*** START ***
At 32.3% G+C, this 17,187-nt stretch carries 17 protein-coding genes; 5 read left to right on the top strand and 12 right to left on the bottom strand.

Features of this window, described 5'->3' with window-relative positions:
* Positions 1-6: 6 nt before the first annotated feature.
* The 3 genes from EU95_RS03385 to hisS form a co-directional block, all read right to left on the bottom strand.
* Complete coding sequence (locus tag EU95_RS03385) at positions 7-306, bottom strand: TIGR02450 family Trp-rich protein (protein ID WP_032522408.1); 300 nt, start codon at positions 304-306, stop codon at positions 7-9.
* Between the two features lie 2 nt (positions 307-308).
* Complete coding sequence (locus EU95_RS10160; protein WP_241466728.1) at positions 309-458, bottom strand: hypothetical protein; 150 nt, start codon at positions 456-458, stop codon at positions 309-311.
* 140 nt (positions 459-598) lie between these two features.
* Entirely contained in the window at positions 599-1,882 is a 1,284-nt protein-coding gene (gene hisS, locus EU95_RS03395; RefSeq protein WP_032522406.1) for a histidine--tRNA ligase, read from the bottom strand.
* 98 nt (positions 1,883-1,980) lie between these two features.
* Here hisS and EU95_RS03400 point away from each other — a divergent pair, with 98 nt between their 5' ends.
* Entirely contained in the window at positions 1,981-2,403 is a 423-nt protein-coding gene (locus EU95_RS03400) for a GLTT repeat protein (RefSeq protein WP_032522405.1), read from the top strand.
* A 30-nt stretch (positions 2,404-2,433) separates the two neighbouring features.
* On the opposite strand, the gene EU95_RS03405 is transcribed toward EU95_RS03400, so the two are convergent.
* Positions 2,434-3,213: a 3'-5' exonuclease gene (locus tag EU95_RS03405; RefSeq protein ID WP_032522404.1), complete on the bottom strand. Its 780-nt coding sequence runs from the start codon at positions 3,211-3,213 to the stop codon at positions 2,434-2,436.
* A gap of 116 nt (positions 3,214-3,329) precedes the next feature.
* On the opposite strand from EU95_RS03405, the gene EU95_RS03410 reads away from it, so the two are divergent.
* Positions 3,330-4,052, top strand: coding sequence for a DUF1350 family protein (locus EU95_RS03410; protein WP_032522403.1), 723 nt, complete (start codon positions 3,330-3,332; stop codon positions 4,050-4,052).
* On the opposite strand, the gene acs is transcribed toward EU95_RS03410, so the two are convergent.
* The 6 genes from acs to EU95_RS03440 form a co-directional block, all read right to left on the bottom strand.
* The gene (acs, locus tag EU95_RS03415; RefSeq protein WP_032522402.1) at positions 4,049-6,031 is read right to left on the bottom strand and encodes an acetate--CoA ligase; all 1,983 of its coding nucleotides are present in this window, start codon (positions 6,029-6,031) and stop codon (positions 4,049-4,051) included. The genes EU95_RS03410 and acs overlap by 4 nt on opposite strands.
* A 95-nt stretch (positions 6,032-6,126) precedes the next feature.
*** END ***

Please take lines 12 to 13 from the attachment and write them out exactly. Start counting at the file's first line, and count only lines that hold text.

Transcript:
* Entirely contained in the window at positions 1,981-2,403 is a 423-nt protein-coding gene (locus EU95_RS03400) for a GLTT repeat protein (RefSeq protein WP_032522405.1), read from the top strand.
* A 30-nt stretch (positions 2,404-2,433) separates the two neighbouring features.